This was all before I was DX'ed. If it occurs again I think I'd try to steroids so long as it didn't effect my control. Of course having the pain would probably push my numbers up anyway!

Good luck with your treatment, I really do feel your pain.

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#8
Evermont

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Often people think "heel spur" when the real problem is a thing called Plantar fasciitis (link). Just something else to consider.

Plantar fasciitis is a painful inflammatory condition of the foot caused by excessive wear to the plantar fascia that supports the arch or by biomechanical faults that cause abnormal pronation.[1] The pain usually is felt on the underside of the heel, and is often most intense with the first steps of the day. It is commonly associated with long periods of weight bearing or sudden changes in weight bearing or activity. Obesity, weight gain, jobs that require a lot of walking on hard surfaces, shoes with little or no arch support, and inactivity are also associated with the condition.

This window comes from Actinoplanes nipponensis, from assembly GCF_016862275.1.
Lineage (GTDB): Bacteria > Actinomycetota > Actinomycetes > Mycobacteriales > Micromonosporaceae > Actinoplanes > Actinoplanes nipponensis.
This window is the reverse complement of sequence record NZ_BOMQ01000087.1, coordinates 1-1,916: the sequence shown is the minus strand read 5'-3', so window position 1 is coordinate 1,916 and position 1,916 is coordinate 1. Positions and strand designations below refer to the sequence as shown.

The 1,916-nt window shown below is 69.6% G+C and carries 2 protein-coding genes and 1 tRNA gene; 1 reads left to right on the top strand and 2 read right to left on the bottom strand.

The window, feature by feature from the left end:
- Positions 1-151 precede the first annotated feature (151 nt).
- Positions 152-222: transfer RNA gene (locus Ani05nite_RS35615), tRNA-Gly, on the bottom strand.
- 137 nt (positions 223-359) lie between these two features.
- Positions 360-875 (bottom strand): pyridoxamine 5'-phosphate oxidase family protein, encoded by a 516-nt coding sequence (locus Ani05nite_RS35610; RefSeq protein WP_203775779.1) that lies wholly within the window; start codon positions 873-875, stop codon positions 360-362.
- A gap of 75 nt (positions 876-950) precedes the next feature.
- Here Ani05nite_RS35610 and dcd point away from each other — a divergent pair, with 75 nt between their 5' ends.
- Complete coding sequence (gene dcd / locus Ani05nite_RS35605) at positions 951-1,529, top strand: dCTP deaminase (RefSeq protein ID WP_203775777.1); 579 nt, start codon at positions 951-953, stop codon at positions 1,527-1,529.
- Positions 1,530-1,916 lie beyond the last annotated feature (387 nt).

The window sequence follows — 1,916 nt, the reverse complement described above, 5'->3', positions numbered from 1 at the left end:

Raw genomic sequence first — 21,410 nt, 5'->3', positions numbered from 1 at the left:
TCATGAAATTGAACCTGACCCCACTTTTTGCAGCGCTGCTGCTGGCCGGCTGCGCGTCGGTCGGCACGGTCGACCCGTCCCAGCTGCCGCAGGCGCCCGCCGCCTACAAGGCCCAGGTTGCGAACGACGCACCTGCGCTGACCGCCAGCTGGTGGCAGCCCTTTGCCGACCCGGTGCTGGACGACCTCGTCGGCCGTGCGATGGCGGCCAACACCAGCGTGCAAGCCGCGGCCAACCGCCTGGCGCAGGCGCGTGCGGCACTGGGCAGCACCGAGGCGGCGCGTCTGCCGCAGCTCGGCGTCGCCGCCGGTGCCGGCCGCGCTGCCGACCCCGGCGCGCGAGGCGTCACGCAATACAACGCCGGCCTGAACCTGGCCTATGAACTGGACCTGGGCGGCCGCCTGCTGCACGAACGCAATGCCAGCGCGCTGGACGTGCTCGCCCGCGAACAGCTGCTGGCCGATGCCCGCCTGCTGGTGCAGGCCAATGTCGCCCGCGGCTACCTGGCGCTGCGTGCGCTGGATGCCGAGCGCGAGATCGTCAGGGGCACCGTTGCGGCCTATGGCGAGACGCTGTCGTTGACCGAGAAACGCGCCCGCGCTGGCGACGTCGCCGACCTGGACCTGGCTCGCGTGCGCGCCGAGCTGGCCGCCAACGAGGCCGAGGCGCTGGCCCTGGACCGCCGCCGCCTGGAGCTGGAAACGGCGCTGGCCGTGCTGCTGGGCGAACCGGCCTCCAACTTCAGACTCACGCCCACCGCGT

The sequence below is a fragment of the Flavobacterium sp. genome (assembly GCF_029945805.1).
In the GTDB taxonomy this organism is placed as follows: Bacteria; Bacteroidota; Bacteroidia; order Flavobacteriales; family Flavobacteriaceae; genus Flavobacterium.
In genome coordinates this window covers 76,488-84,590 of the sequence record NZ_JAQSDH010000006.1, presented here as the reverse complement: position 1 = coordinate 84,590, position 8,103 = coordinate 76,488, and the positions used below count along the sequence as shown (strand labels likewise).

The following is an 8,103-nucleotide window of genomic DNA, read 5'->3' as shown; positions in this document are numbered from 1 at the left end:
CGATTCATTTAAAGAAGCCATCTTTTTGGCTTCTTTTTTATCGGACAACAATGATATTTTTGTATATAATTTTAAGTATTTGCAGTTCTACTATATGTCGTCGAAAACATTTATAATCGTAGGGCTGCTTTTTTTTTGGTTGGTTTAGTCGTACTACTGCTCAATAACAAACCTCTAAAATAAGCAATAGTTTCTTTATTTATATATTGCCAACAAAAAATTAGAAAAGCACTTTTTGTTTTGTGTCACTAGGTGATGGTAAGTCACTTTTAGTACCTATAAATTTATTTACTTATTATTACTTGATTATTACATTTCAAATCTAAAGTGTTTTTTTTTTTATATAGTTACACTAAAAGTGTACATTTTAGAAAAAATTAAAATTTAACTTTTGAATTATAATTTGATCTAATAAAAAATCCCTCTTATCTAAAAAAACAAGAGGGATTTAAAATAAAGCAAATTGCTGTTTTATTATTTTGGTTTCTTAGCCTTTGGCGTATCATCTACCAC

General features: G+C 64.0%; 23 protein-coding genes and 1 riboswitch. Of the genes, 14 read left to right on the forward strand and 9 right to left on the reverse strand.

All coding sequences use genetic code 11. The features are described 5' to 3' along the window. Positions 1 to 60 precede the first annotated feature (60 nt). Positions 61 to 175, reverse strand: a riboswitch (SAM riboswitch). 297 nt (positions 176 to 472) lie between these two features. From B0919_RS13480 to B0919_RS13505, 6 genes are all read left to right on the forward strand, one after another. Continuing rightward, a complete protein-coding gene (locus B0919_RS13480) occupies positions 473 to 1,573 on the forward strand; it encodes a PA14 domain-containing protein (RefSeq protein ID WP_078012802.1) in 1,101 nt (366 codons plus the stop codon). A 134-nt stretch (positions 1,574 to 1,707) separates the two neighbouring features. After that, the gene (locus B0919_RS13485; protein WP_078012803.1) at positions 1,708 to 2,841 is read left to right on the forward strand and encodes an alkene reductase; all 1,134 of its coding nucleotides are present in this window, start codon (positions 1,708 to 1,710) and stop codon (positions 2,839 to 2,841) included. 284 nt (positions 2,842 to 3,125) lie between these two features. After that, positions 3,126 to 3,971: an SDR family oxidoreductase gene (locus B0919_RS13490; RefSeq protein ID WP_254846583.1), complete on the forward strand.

Plantar fasciitis was formerly called "a dog's heel" in the United Kingdom. It is sometimes known as "flip-flop disease" among US podiatrists. The condition often results in a heel spur on the calcaneus, in which case it is the underlying condition, and not the spur itself, which produces the pain.[1]


The cure for DW was to spend less time walking around the house barefoot, and holding the baby while standing barefoot. It took a while but she's much better now.

#9
princesslinda

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I had heel spurs before diagnosis, had cortisone shot in my heel and it took care of things. I still have a few visible on x-ray that haven't bothered me so far...I hate to deal with the blood sugar elevations on the shots.

I've not known anyone who had the surgery personally.

T2, diagnosed 8/31/06.
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#10
jim61

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My Primary Care Physician originally thought it would be Plantar Fasciitis. He treated me and I did the exercises but nothing helped. He thinks it's the heel spur causing the problem therefore he bypassed the Podiatrist and the Cortisone shots. I see the Orthopedic Surgeon on the 27th.
I've tried exercises, hot and cold treatments, anti-inflammatories but nothing has really helped. It's really gotten worse over the last week or two to the point I limp when I walk.

#11
Noturningback

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I had them years ago - prediabetes. I was given orthotics told to stop wearing my clogs - LOL. I loved those clogs but they had a wood base. Okay - I was very young. It eventually went away but, admittedly it took about a year to stop the morning pain.